Feb. 1, 2019
When it comes to pensions, most Canadians don’t have a plan at work, so you should be saving for retirement through your registered retirement savings plan (RRSP) or tax-free savings account (TFSA). But which of these plans makes most sense? The truth is you should have both, and the plan you contribute to could change from year to year. Consider these guidelines.
If you’re in any of the following situations, contributing to a TFSA may be better.
Your tax rate will be higher in retirement. If your marginal tax rate (the rate of tax you pay on your last dollar of income) is expected to be higher in retirement, you’ll be better off contributing to your TFSA since the withdrawals later will be tax-free at a time when you’re facing higher tax rates.
You’re younger, and new in a career. Perhaps you’re a student, or a recent graduate. In this case, your income may be lower, and therefore your marginal tax rate is likely lower today than it will be in the future, making a TFSA a good option.
You’re on parental leave or a sabbatical. If your income is lower this year than it will be in the future because of a parental leave or sabbatical, your marginal tax rate is likely lower, and a TFSA likely makes good sense.
You’re a senior. You won’t be able to have your own RRSP beyond the year in which you reach age 71. It’ll have to be converted to a registered retirement income fund (RRIF) or an annuity by that time. So, if you no longer have an RRSP, a TFSA may be a great option if you’re still hoping to save money in a tax-sheltered environment.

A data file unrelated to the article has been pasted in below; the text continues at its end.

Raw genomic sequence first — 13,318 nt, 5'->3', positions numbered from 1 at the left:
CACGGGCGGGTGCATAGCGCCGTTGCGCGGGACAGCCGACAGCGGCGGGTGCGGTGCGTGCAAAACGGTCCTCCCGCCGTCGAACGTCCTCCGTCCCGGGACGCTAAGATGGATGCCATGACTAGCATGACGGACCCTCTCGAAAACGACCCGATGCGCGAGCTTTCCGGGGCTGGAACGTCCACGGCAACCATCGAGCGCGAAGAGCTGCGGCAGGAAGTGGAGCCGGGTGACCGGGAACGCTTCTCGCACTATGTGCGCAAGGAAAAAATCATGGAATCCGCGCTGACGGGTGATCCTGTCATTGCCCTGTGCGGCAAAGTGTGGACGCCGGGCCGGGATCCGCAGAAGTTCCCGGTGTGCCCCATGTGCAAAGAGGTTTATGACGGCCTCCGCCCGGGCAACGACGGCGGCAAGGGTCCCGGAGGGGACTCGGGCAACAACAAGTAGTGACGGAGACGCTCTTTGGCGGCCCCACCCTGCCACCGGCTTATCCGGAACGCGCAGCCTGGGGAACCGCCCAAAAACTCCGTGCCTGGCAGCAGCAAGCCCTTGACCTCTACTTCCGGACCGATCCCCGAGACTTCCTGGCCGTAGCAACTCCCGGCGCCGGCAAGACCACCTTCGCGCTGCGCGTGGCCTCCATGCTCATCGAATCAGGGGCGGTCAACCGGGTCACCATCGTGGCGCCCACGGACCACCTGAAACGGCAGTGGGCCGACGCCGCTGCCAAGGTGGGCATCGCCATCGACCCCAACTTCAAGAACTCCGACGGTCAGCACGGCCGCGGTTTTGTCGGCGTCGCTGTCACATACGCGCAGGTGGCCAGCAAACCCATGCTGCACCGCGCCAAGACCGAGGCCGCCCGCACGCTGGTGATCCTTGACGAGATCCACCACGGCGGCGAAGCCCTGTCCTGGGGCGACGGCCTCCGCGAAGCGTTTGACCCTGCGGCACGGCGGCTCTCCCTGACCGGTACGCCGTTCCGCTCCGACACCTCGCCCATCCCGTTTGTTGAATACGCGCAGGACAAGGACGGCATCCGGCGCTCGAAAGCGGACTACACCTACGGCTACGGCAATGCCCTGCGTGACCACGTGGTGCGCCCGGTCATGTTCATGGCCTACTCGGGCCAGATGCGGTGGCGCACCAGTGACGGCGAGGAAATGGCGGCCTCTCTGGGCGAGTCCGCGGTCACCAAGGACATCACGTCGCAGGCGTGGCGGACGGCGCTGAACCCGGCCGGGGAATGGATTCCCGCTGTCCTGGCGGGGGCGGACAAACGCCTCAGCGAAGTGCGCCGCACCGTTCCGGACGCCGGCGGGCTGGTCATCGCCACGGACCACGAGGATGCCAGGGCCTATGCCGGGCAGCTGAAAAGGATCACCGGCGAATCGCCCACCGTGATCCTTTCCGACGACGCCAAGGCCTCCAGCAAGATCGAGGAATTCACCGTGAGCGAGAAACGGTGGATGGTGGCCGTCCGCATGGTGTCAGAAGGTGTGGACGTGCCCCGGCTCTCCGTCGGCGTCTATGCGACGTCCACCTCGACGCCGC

You’re expecting supernormal returns. If you believe you’re likely to earn very high returns on an investment, it could make sense to hold it inside your TFSA if you can. This way, you’ll be able to sell that investment later, pay no tax on any capital gains, and withdraw those proceeds tax-free.
You’ll never need the assets. Withdrawals from a registered plan such as a RRIF are mandatory shortly after reaching age 71, but there are no mandatory withdrawals from a TFSA. So, if you don’t need the investments to meet your costs of living, a TFSA can make sense.
You’re saving for short-term consumption. If you’re saving for something that you intend to purchase in the short-term, the TFSA is a better solution since you won’t face tax when you withdraw the funds to make your purchase.
You want collateral for a loan. The assets inside your TFSA can be pledged as collateral for a loan, while RRSP assets cannot.
When should you consider contributing to an RRSP instead?
Your tax rate will be lower in retirement. If your marginal tax rate is expected to be lower in retirement, then the tax deduction from an RRSP contribution today will provide tax relief that will be greater than the amount of tax you will pay on the withdrawal later.
You’re in your high-income years. Once you’re established in your career and earning a higher income, contributing to an RRSP can provide a valuable tax deduction today, and is particularly effective if your marginal tax rate will be lower in retirement when you’ll face tax on withdrawals from the plan.
You receive a large bonus or taxable amount. In any year where your income is unusually high owing to a bonus or other taxable payment, your marginal tax rate could be higher than normal and an RRSP contribution can make good sense.
You’re inclined to dip into your savings. If you want to avoid the temptation to dip into your savings, an RRSP often provides a psychological advantage because of the tax cost of making withdrawals.
You need to set aside more money. If you simply need to save more, the amount you can contribute to an RRSP is typically higher than what you can put into your TFSA.
You also want to pay down debt. When you contribute to an RRSP, you’ll be entitled to a tax deduction, which often comes back as a tax refund that can then be used to pay down your mortgage or other debt.
Here’s the bottom line: Contributing to both an RRSP and TFSA is a wise move. But if you can only contribute to one plan, allow the life-scenarios above to inform your decision. Having both plans will provide flexibility later when making withdrawals.
This Globe and Mail article was legally licensed by AdvisorStream.